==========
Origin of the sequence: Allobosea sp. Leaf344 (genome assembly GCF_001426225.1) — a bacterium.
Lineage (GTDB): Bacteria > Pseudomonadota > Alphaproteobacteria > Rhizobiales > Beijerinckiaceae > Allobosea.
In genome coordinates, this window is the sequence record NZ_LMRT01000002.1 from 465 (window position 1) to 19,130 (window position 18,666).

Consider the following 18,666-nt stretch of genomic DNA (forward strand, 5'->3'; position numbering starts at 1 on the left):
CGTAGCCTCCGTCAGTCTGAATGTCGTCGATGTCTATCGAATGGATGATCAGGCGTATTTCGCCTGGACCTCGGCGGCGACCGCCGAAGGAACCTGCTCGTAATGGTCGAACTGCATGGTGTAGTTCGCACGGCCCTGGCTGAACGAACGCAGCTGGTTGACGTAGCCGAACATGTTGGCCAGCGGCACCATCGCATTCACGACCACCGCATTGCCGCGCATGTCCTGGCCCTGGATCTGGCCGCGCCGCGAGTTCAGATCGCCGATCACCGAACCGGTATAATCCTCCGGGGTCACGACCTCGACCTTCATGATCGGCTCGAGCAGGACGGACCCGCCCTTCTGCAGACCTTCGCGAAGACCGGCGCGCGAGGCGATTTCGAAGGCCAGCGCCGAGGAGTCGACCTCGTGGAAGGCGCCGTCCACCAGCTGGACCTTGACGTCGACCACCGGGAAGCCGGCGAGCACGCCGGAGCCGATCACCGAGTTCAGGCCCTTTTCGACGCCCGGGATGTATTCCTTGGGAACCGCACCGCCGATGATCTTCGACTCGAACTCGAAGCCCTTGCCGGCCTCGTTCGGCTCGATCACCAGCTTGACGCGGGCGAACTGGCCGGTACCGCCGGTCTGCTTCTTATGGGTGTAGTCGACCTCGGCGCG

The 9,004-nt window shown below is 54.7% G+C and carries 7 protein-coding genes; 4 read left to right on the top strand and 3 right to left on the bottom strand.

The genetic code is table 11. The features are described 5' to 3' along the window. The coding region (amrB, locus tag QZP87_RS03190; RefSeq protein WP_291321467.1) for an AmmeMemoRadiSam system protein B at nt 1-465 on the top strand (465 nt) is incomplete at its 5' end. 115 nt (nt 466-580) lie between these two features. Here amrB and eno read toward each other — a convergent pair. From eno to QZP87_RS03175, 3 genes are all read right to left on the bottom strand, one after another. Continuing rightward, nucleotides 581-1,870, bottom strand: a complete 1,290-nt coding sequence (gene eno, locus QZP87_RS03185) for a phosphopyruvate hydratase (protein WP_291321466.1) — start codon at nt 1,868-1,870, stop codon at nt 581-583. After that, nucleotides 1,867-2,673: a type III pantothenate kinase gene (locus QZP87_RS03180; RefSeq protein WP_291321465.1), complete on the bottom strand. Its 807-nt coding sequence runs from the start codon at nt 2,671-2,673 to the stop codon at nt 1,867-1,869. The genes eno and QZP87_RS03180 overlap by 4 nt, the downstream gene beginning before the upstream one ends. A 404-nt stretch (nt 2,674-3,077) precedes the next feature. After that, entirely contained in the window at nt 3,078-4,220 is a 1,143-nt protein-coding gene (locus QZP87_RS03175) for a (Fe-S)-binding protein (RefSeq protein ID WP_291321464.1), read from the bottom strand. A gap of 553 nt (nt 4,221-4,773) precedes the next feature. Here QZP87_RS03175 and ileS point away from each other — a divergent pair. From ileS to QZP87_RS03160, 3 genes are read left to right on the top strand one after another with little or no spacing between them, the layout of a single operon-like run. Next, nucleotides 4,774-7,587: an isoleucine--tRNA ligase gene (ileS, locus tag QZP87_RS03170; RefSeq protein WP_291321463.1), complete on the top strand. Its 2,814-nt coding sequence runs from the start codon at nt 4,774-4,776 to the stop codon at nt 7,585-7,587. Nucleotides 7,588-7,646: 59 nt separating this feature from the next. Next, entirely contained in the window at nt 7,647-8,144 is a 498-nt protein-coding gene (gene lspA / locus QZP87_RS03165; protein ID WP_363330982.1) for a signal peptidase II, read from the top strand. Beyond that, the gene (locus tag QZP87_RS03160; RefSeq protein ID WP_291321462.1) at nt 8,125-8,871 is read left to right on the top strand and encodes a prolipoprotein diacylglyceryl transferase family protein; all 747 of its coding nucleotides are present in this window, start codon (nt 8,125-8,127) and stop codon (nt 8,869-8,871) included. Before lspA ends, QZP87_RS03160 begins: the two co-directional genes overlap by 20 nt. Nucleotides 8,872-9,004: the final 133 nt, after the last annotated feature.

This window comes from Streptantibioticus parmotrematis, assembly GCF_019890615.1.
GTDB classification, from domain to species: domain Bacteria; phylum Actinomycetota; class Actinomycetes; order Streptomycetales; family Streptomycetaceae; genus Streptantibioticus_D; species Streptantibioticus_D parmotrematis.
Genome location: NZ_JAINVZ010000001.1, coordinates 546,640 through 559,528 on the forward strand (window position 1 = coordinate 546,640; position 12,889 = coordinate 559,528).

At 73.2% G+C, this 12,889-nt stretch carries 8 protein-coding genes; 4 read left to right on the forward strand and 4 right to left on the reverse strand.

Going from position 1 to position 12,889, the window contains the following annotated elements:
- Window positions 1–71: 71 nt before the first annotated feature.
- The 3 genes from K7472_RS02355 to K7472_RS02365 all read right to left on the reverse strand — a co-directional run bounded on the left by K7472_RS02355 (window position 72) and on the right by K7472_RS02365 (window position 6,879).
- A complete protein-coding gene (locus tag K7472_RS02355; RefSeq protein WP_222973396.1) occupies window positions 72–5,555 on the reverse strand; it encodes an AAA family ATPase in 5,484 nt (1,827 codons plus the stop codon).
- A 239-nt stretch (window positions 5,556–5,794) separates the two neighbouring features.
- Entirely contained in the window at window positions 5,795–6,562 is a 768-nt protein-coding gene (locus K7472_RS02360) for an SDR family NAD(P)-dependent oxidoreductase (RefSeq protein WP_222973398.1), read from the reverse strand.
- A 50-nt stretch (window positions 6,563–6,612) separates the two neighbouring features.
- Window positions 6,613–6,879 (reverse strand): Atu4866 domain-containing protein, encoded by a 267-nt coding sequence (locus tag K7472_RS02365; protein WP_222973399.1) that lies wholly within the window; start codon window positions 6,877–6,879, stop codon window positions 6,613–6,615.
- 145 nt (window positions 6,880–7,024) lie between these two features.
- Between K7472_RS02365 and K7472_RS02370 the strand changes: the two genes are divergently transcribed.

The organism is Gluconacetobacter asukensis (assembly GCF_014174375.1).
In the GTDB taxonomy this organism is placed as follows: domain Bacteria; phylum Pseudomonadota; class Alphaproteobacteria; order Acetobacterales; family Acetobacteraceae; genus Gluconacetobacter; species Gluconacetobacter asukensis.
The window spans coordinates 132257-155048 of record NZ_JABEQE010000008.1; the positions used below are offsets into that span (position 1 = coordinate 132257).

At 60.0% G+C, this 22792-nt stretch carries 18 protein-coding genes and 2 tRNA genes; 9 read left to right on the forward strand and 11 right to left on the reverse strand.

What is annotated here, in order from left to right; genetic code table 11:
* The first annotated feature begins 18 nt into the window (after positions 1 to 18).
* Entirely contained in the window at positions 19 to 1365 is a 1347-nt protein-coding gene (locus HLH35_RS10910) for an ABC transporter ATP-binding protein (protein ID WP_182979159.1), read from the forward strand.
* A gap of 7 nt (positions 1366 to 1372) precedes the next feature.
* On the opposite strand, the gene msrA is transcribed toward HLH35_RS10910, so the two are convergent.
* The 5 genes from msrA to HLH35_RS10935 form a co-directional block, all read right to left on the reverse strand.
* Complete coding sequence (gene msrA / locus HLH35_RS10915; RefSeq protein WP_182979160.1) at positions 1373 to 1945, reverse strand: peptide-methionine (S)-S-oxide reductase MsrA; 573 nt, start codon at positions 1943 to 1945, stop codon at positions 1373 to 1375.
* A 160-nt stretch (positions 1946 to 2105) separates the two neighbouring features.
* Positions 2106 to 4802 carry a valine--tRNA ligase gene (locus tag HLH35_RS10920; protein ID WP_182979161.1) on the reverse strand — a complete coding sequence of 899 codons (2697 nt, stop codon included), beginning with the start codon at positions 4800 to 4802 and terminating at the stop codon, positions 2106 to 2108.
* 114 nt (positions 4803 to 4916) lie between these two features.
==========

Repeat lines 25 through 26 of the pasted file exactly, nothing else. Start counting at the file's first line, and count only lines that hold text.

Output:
At 60.0% G+C, this 22792-nt stretch carries 18 protein-coding genes and 2 tRNA genes; 9 read left to right on the forward strand and 11 right to left on the reverse strand.

What is annotated here, in order from left to right; genetic code table 11: